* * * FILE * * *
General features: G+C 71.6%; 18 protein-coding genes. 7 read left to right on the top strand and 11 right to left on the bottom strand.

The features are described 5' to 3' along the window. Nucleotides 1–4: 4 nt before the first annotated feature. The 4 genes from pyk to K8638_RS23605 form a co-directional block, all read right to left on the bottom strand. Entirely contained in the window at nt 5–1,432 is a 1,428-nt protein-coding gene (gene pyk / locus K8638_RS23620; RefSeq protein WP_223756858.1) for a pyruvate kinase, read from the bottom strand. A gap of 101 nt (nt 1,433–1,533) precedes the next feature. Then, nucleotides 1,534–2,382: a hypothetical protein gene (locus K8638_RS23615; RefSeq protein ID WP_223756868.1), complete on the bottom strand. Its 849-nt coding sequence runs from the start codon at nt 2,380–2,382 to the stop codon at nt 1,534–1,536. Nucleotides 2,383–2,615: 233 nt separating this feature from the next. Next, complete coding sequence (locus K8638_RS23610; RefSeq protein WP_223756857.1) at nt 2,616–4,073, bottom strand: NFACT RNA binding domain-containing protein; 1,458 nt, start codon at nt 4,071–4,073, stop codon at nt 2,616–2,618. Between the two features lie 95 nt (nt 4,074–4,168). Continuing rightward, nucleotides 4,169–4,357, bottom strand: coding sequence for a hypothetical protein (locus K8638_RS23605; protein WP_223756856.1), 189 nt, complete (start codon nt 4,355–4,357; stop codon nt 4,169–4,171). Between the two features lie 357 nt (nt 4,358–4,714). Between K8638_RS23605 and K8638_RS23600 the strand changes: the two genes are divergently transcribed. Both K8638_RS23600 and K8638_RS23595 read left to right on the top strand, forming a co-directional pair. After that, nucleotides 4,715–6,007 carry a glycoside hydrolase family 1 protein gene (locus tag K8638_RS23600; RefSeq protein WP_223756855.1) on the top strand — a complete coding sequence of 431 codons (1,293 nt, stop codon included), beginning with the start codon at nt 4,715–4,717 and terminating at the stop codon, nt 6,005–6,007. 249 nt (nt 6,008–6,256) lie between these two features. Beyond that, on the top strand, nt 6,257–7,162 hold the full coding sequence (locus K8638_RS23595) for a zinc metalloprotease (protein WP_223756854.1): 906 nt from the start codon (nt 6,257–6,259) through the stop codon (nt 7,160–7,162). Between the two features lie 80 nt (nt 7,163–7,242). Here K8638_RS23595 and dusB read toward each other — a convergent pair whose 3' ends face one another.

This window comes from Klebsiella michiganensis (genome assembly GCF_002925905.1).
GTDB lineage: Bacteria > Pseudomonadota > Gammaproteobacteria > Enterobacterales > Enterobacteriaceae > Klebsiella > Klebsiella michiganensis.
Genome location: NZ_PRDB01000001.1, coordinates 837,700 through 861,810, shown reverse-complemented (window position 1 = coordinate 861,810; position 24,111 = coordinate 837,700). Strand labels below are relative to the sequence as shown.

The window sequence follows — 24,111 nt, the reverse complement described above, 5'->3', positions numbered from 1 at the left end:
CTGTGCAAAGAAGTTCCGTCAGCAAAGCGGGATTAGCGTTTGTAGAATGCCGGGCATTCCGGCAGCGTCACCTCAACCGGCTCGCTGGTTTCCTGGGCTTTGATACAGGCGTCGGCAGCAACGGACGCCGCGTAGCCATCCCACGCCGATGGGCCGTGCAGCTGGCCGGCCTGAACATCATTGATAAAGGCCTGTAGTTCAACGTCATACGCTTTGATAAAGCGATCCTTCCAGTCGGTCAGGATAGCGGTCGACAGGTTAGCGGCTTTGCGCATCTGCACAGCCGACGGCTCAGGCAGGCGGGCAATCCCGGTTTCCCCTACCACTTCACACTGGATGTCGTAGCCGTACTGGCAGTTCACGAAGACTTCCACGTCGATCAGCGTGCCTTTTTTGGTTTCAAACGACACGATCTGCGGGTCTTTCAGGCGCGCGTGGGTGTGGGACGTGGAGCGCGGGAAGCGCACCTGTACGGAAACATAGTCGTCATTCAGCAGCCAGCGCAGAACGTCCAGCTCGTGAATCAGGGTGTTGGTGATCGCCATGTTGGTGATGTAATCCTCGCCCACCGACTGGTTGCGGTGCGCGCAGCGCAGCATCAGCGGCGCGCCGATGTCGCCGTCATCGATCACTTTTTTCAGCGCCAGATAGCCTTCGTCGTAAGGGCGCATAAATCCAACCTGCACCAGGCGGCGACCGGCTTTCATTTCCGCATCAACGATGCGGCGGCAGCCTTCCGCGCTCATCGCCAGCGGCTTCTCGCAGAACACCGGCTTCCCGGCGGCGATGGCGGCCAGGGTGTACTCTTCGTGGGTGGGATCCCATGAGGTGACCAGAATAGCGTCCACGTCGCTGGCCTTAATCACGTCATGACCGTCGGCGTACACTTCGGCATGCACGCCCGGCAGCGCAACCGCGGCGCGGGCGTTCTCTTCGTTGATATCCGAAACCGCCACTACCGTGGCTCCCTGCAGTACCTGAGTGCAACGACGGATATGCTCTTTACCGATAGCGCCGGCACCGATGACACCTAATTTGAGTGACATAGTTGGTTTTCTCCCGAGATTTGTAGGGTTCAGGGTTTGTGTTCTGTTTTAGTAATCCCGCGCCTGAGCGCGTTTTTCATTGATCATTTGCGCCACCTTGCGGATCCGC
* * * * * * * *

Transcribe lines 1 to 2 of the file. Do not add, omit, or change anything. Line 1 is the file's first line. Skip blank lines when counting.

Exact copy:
General features: G+C 71.6%; 18 protein-coding genes. 7 read left to right on the top strand and 11 right to left on the bottom strand.

The features are described 5' to 3' along the window. Nucleotides 1–4: 4 nt before the first annotated feature. The 4 genes from pyk to K8638_RS23605 form a co-directional block, all read right to left on the bottom strand. Entirely contained in the window at nt 5–1,432 is a 1,428-nt protein-coding gene (gene pyk / locus K8638_RS23620; RefSeq protein WP_223756858.1) for a pyruvate kinase, read from the bottom strand. A gap of 101 nt (nt 1,433–1,533) precedes the next feature. Then, nucleotides 1,534–2,382: a hypothetical protein gene (locus K8638_RS23615; RefSeq protein ID WP_223756868.1), complete on the bottom strand. Its 849-nt coding sequence runs from the start codon at nt 2,380–2,382 to the stop codon at nt 1,534–1,536. Nucleotides 2,383–2,615: 233 nt separating this feature from the next. Next, complete coding sequence (locus K8638_RS23610; RefSeq protein WP_223756857.1) at nt 2,616–4,073, bottom strand: NFACT RNA binding domain-containing protein; 1,458 nt, start codon at nt 4,071–4,073, stop codon at nt 2,616–2,618. Between the two features lie 95 nt (nt 4,074–4,168). Continuing rightward, nucleotides 4,169–4,357, bottom strand: coding sequence for a hypothetical protein (locus K8638_RS23605; protein WP_223756856.1), 189 nt, complete (start codon nt 4,355–4,357; stop codon nt 4,169–4,171). Between the two features lie 357 nt (nt 4,358–4,714). Between K8638_RS23605 and K8638_RS23600 the strand changes: the two genes are divergently transcribed. Both K8638_RS23600 and K8638_RS23595 read left to right on the top strand, forming a co-directional pair. After that, nucleotides 4,715–6,007 carry a glycoside hydrolase family 1 protein gene (locus tag K8638_RS23600; RefSeq protein WP_223756855.1) on the top strand — a complete coding sequence of 431 codons (1,293 nt, stop codon included), beginning with the start codon at nt 4,715–4,717 and terminating at the stop codon, nt 6,005–6,007. 249 nt (nt 6,008–6,256) lie between these two features. Beyond that, on the top strand, nt 6,257–7,162 hold the full coding sequence (locus K8638_RS23595) for a zinc metalloprotease (protein WP_223756854.1): 906 nt from the start codon (nt 6,257–6,259) through the stop codon (nt 7,160–7,162). Between the two features lie 80 nt (nt 7,163–7,242). Here K8638_RS23595 and dusB read toward each other — a convergent pair whose 3' ends face one another.